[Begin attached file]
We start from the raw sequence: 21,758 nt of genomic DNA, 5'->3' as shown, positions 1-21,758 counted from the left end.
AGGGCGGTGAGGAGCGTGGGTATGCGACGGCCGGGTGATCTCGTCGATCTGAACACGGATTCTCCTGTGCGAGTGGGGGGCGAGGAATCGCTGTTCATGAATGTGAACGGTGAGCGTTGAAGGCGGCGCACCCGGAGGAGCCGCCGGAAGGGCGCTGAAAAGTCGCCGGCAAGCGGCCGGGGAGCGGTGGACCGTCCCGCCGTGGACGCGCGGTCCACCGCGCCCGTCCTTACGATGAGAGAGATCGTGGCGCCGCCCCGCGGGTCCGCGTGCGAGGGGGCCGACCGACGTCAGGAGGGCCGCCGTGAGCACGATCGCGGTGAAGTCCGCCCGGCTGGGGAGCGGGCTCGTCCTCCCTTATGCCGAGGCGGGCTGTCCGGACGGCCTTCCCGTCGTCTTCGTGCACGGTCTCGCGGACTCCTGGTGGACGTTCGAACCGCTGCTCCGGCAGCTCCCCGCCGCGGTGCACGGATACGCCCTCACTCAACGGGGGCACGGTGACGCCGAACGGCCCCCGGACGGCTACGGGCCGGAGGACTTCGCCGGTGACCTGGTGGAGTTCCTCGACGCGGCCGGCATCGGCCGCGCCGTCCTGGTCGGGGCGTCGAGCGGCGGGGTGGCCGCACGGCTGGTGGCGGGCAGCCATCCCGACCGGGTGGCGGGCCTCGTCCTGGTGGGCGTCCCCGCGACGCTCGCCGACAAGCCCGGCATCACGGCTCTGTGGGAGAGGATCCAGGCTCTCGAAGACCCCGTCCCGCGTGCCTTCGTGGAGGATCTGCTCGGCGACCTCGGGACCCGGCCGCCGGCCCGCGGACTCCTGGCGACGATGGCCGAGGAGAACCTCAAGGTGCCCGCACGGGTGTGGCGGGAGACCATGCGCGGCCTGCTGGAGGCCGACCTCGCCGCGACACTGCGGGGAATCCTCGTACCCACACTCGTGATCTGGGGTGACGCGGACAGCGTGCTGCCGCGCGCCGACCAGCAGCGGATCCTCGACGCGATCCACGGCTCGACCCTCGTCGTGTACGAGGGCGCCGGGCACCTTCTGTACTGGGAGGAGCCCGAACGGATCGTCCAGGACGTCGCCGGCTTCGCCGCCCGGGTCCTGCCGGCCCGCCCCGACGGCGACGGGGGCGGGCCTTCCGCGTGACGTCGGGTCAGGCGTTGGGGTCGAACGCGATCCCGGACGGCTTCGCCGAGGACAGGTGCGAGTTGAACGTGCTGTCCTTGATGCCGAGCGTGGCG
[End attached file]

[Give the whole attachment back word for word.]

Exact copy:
We start from the raw sequence: 21,758 nt of genomic DNA, 5'->3' as shown, positions 1-21,758 counted from the left end.
AGGGCGGTGAGGAGCGTGGGTATGCGACGGCCGGGTGATCTCGTCGATCTGAACACGGATTCTCCTGTGCGAGTGGGGGGCGAGGAATCGCTGTTCATGAATGTGAACGGTGAGCGTTGAAGGCGGCGCACCCGGAGGAGCCGCCGGAAGGGCGCTGAAAAGTCGCCGGCAAGCGGCCGGGGAGCGGTGGACCGTCCCGCCGTGGACGCGCGGTCCACCGCGCCCGTCCTTACGATGAGAGAGATCGTGGCGCCGCCCCGCGGGTCCGCGTGCGAGGGGGCCGACCGACGTCAGGAGGGCCGCCGTGAGCACGATCGCGGTGAAGTCCGCCCGGCTGGGGAGCGGGCTCGTCCTCCCTTATGCCGAGGCGGGCTGTCCGGACGGCCTTCCCGTCGTCTTCGTGCACGGTCTCGCGGACTCCTGGTGGACGTTCGAACCGCTGCTCCGGCAGCTCCCCGCCGCGGTGCACGGATACGCCCTCACTCAACGGGGGCACGGTGACGCCGAACGGCCCCCGGACGGCTACGGGCCGGAGGACTTCGCCGGTGACCTGGTGGAGTTCCTCGACGCGGCCGGCATCGGCCGCGCCGTCCTGGTCGGGGCGTCGAGCGGCGGGGTGGCCGCACGGCTGGTGGCGGGCAGCCATCCCGACCGGGTGGCGGGCCTCGTCCTGGTGGGCGTCCCCGCGACGCTCGCCGACAAGCCCGGCATCACGGCTCTGTGGGAGAGGATCCAGGCTCTCGAAGACCCCGTCCCGCGTGCCTTCGTGGAGGATCTGCTCGGCGACCTCGGGACCCGGCCGCCGGCCCGCGGACTCCTGGCGACGATGGCCGAGGAGAACCTCAAGGTGCCCGCACGGGTGTGGCGGGAGACCATGCGCGGCCTGCTGGAGGCCGACCTCGCCGCGACACTGCGGGGAATCCTCGTACCCACACTCGTGATCTGGGGTGACGCGGACAGCGTGCTGCCGCGCGCCGACCAGCAGCGGATCCTCGACGCGATCCACGGCTCGACCCTCGTCGTGTACGAGGGCGCCGGGCACCTTCTGTACTGGGAGGAGCCCGAACGGATCGTCCAGGACGTCGCCGGCTTCGCCGCCCGGGTCCTGCCGGCCCGCCCCGACGGCGACGGGGGCGGGCCTTCCGCGTGACGTCGGGTCAGGCGTTGGGGTCGAACGCGATCCCGGACGGCTTCGCCGAGGACAGGTGCGAGTTGAACGTGCTGTCCTTGATGCCGAGCGTGGCG